Phase I-II study of hypofractionated simultaneous integrated boost using volumetric modulated arc therapy for adjuvant radiation therapy in breast cancer patients: a report of feasibility and early toxicity results in the first 50 treatments
1 Radiotherapy and radiosurgery, Humanitas Cancer Center, Istituto Clinico Humanitas, Rozzano, Milano, Italy
2 Oncology Institute of Southern Switzerland, Medical Physics Unit, Bellinzona, Switzerland
3 Breast Surgery, Humanitas Cancer Center, Istituto Clinico Humanitas, Rozzano, Milano, Italy
4 Medical Oncology, Humanitas Cancer Center, Istituto Clinico Humanitas, Rozzano, Milano, Italy
5 Thoracic Surgery, Humanitas Cancer Center, Istituto Clinico Humanitas, Rozzano, Milano, Italy
Radiation Oncology 2012, 7:145 doi:10.1186/1748-717X-7-145Published: 28 August 2012
To report results in terms of feasibility and early toxicity of hypofractionated simultaneous integrated boost (SIB) approach with Volumetric Modulated Arc Therapy (VMAT) as adjuvant treatment after breast-conserving surgery.
Between September 2010 and May 2011, 50 consecutive patients presenting early-stage breast cancer were submitted to adjuvant radiotherapy with SIB-VMAT approach using RapidArc in our Institution (Istituto Clinico Humanitas ICH). Three out of 50 patients were irradiated bilaterally (53 tumours in 50 patients). All patients were enrolled in a phase I-II trial approved by the ICH ethical committee. All 50 patients enrolled in the study underwent VMAT-SIB technique to irradiate the whole breast with concomitant boost irradiation of the tumor bed. Doses to whole breast and surgical bed were 40.5 Gy and 48 Gy respectively, delivered in 15 fractions over 3 weeks. Skin toxicities were recorded during and after treatment according to RTOG acute radiation morbidity scoring criteria with a median follow-up of 12 months (range 8–16). Cosmetic outcomes were assessed as excellent/good or fair/poor.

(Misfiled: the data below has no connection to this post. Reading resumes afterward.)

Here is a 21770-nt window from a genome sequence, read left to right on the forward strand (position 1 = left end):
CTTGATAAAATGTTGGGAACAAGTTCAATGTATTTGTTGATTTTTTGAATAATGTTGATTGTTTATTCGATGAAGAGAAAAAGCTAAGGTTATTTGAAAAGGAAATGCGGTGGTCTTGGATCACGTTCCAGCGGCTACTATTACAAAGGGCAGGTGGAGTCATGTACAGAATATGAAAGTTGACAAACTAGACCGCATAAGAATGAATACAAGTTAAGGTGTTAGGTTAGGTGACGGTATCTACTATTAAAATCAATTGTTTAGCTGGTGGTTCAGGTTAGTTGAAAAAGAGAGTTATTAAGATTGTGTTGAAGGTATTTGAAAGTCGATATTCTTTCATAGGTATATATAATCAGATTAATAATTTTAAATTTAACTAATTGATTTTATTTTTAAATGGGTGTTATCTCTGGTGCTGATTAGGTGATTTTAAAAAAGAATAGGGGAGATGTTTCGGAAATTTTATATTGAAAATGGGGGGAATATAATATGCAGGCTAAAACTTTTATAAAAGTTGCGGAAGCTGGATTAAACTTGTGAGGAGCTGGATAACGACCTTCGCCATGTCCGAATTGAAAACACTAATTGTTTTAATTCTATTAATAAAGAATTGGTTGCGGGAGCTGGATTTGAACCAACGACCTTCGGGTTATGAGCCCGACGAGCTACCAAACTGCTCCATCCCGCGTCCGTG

The median age of the population was 68 years (range 36–88). According to AJCC staging system, 38 breast lesions were classified as pT1, and 15 as pT2; 49 cases were assessed as N0 and 4 as N1. The maximum acute skin toxicity by the end of treatment was Grade 0 in 20/50 patients, Grade 1 in 32/50, Grade 2 in 0 and Grade 3 in 1/50 (one of the 3 cases of bilateral breast irradiation). No Grade 4 toxicities were observed. All Grade 1 toxicities had resolved within 3 weeks. No significant differences in cosmetic scores on baseline assessment vs. 3 months and 6 months after the treatment were observed: all patients were scored as excellent/good (50/50) compared with baseline; no fair/poor judgment was recorded. No other toxicities or local failures were recorded during follow-up.
The 3-week course of postoperative radiation using VMAT with SIB showed to be feasible and was associated with acceptable acute skin toxicity profile. Long-term follow-up data are needed to assess late toxicity and clinical outcomes.